Apple Threatens to Pull FaceTime and iMessage in the UK Over Proposed Surveillance Law Changes
Apple says it will pull services including FaceTime and iMessage in the UK if plans to amend surveillance legislation that would require tech companies to make major security and privacy changes go ahead (via BBC News).
The UK government is planning to update the Investigatory Powers Act (IPA), which came into effect in 2016. The Act of Parliament allows the British Home Office to force technology companies to disable security features like end-to-end encryption without telling the public. The IPA also enables storage of internet browsing records and authorises the bulk collection of personal data in the UK. Due to the secrecy surrounding these demands, little is known about how many have been issued and complied with.
Currently, this process involves independent oversight via a review process and tech companies can appeal before having to comply. Under the proposed update to the IPA, disabling security features without informing the public would have to be immediate.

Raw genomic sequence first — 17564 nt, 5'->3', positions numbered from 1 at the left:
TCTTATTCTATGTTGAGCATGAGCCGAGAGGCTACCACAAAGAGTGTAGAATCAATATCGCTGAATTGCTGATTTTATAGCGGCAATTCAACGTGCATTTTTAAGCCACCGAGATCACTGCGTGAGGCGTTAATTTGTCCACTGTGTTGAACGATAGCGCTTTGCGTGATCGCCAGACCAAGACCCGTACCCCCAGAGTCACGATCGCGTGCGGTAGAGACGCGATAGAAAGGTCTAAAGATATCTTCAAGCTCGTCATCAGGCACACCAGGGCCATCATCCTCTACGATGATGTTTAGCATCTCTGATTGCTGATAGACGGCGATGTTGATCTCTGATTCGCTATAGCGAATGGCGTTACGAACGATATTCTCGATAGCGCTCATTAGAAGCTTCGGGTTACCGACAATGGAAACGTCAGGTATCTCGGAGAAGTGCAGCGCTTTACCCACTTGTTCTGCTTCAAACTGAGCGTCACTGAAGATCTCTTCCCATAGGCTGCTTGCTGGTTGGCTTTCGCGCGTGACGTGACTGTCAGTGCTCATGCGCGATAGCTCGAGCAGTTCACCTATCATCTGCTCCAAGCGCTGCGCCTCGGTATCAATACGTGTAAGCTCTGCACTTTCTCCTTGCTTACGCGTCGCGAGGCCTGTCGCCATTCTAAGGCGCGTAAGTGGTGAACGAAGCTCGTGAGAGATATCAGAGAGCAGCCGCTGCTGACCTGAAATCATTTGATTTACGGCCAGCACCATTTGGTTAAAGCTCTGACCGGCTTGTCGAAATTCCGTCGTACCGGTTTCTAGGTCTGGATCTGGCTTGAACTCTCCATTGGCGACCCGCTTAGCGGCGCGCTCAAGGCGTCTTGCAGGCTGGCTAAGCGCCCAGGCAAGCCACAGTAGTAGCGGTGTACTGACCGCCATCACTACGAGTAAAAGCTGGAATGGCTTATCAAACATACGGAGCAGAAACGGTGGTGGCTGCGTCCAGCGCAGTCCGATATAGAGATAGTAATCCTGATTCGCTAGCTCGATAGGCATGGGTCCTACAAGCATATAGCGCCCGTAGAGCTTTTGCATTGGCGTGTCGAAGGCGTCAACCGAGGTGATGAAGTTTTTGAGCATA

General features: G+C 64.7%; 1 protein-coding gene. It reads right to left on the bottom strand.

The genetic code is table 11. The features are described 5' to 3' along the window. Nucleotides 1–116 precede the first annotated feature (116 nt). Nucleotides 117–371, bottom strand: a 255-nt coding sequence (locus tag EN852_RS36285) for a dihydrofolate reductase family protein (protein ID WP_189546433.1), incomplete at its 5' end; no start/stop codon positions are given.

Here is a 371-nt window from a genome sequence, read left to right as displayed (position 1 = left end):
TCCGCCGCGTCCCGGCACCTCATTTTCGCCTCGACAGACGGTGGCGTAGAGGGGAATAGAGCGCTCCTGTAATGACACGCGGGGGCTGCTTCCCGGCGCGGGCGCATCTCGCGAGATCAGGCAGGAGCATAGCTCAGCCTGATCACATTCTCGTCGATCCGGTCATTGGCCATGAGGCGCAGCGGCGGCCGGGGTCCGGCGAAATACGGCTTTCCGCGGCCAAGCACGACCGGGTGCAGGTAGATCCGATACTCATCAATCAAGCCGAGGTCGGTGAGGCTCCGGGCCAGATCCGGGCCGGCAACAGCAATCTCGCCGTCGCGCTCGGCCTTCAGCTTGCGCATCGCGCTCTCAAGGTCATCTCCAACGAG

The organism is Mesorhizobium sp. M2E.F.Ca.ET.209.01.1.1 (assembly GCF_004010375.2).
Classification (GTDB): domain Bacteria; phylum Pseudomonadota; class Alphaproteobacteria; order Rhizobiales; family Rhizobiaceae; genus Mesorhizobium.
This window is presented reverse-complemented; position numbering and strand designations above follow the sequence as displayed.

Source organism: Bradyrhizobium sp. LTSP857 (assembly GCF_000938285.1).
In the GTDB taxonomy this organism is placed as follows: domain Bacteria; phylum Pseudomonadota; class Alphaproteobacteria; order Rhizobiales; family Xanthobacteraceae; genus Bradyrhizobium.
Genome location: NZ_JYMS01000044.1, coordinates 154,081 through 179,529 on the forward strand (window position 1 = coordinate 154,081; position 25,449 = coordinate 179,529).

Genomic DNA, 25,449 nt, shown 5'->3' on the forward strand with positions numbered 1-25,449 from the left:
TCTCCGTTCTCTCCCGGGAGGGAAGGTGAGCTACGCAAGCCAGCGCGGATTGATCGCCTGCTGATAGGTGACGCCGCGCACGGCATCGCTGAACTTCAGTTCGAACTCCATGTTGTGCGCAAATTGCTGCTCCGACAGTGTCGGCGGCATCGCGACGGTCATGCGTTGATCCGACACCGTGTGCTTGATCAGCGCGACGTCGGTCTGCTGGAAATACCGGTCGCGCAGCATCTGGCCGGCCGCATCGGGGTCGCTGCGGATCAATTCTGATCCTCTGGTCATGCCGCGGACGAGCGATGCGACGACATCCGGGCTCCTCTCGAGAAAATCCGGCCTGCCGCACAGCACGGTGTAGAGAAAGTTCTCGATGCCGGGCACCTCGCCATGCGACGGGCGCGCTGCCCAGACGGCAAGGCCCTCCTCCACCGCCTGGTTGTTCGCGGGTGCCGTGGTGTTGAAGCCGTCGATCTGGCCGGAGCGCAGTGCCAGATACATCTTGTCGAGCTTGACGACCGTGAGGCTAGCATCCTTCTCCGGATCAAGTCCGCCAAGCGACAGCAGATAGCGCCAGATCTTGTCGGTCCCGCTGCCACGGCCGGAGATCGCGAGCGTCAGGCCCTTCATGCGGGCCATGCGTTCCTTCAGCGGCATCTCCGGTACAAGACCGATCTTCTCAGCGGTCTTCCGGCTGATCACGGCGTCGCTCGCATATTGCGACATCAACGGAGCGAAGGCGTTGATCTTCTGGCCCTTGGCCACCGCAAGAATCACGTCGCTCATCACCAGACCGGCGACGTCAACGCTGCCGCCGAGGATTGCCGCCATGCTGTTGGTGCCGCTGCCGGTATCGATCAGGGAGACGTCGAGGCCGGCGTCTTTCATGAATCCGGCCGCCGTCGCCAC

The UK government started an eight-week consultation process on the proposed amendments to the IPA open to professional bodies, interest groups, academia, and the wider public. Apple has submitted a nine-page-long document condemning many of the changes.
The company opposes the requirement to inform the Home Office of any changes to product security features before they are released, the requirement for non-UK-based companies to comply with changes that would affect their product globally, and having to take action immediately if a request to disable or block a feature is received from the Home Office without review or an appeals process.
Apple also highlighted that some requested feature changes would require a software update, so could not be implemented without public knowledge. The proposals "constitute a serious and direct threat to data security and information privacy" that would affect people outside the UK, Apple claims.
The company added that it would not make changes to security features specifically for one country that would weaken a product for all users, suggesting that services like FaceTime and iMessage will simply be removed in the UK if the amendments proceed.
Apple, WhatsApp, and Signal also oppose a clause in the UK's proposed Online Safety Bill that would allow its communications regulator to require companies to install technology to scan for CSAM in encrypted messaging apps and other services. Signal has threatened to leave the UK over the matter.
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